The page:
Wednesday, June 15, 2016


I'm flying! Well, I'm a pilot, but not onboard. Radio controlled (R/C) Quadcopters have intrigued me for a while and I've played a bit with other peoples' - a couple of DJI Phantoms outside, and a small toy twin-rotor helicopter inside a work office (doesn't really count). So recently I did some research and picked a mini-quad sized "drone" (preferring not to call them that now after my reading) at the toy end of the budget scale, but a level up from the cheapest available. Better to learn and crash on a cheaper smaller one that can't do so much damage (to my pocket, my stuff, or myself - or anyone else). After a few evenings watching reviews around the price point I'm considering (and of course lusting after posher and more specialist ones sometimes!), I felt I'd picked up enough about the current market and what to expect for your money that I could make a good choice.

So, folks, this (pic below), is the Pioneer UFO, model JXD 510G (one of the best prices at GearBest as linked to, look for deals). Having had it long enough now to crash it quite a few times, flying it indoors and outdoors and starting to get a little used to flying it (still a long way to go before I'm an expert), I thought I'd write a review of it as I think its a great choice for what I wanted. There were no financial incentives to write it when I did, so its an honest review, I bought it at the full price (as it was in May on a sale) with my own money (from my last birthday).

I think the 510G looks pretty cool, and it has a slightly different look to its previous version model, the 509G, being a little more aggressive and futuristic, alien like. But the main frame around the central body is still pretty much the same design and size and it seems designed for structural strength with all those crosspieces, and the legs are curved (towards you in this product photo) and somewhat flexible. What do you think?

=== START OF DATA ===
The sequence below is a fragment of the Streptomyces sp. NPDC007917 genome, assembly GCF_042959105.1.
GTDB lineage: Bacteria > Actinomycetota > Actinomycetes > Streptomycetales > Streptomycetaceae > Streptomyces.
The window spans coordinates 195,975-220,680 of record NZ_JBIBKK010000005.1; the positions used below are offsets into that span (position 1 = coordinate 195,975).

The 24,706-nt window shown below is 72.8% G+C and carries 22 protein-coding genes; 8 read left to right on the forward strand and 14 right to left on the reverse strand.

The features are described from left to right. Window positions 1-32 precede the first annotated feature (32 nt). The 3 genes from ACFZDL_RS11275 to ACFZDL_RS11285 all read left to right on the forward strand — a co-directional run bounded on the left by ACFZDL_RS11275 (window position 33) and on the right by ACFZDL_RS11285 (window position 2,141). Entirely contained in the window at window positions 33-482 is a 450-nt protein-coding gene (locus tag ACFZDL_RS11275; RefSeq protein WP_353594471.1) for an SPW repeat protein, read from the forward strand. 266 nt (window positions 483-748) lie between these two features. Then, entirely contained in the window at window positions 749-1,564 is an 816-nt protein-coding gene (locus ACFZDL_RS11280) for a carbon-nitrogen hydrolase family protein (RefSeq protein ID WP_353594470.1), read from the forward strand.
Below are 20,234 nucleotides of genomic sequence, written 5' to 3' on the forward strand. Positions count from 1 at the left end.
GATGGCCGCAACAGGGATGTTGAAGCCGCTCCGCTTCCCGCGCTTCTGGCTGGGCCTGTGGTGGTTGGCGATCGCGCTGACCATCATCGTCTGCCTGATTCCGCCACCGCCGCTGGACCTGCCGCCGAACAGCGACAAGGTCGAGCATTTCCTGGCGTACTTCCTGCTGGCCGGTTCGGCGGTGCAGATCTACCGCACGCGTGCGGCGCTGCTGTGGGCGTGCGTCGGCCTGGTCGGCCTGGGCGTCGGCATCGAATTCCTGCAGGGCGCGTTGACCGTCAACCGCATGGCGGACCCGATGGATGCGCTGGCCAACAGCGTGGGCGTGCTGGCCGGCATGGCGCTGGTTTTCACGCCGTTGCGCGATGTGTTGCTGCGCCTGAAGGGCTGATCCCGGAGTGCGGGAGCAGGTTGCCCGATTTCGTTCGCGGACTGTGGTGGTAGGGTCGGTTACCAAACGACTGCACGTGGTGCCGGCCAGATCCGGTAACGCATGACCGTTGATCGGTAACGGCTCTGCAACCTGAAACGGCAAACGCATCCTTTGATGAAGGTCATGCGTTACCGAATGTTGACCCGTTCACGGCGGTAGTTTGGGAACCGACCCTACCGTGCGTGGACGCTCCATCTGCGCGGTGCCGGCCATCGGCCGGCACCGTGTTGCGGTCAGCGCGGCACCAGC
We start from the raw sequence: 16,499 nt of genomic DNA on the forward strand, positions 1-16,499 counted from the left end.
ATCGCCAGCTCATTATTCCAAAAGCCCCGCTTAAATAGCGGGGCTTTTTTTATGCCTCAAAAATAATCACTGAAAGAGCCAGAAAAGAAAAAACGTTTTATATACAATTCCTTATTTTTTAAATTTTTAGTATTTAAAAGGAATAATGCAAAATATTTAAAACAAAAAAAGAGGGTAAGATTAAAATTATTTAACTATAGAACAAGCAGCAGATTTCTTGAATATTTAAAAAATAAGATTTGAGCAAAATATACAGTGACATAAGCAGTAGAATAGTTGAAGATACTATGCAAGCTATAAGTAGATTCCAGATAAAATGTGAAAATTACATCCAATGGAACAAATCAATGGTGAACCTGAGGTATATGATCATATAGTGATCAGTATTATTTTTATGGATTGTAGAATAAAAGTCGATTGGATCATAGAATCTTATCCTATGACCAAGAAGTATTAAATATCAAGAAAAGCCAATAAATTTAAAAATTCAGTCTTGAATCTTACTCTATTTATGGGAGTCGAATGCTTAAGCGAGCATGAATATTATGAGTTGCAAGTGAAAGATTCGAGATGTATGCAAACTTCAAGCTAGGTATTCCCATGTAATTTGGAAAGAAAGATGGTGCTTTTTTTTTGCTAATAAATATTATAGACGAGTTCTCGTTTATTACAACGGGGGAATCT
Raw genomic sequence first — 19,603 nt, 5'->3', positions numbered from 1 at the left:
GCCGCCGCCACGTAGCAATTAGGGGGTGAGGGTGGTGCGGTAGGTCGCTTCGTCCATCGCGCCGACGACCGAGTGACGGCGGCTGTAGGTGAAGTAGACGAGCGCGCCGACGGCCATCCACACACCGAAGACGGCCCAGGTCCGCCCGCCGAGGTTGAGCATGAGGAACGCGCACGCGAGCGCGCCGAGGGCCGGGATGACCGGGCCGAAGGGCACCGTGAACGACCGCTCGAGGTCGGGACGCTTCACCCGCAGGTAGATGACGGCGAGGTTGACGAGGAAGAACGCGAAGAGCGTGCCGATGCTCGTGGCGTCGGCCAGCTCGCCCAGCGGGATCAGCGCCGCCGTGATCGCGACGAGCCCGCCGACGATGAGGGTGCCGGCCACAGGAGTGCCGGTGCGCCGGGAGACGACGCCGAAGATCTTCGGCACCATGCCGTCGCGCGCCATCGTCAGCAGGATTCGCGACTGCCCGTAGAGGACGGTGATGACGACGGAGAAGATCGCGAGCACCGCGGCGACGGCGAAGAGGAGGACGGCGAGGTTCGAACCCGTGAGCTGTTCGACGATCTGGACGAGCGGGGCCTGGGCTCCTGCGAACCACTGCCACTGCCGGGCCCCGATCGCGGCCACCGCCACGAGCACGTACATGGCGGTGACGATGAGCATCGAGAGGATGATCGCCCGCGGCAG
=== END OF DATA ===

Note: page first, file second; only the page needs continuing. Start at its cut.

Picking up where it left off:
Pioneer UFO JXD 510G "X-Predator" model quadcopter body photo

The camera is pointing at us in this view just below that pointy fang-like snout. It is very black apart from the bright green detailing lines along the top outside edge of the body and logo on the "canopy" (as it would be if it were a plane).

It is fantastic value (for the current state of the market in mid-2016), as a mini quadcopter with 5.8GHz FPV (First Person View, where you get to see what a pilot on the 'copter would see) via a cheap camera/transmitter and provided receiver/screen, automatic altitude hold if no throttle input - using an internal barometer, and all the usual standards of basically any cheap quadcopter with a camera out there at the moment.

"usual standards" means that can do flips in any direction with a simple button+stick-input combination, comes with headless mode (that sometimes works), different speed modes for beginner/advanced (or just coping with a bit of wind), "1 key return" (which is totally unreliable), has trim adjustments on the transmitter, buttons for taking photos/recording video (all recorded to a micro-SD card on the 'copter), and LEDs that blink when the battery is low.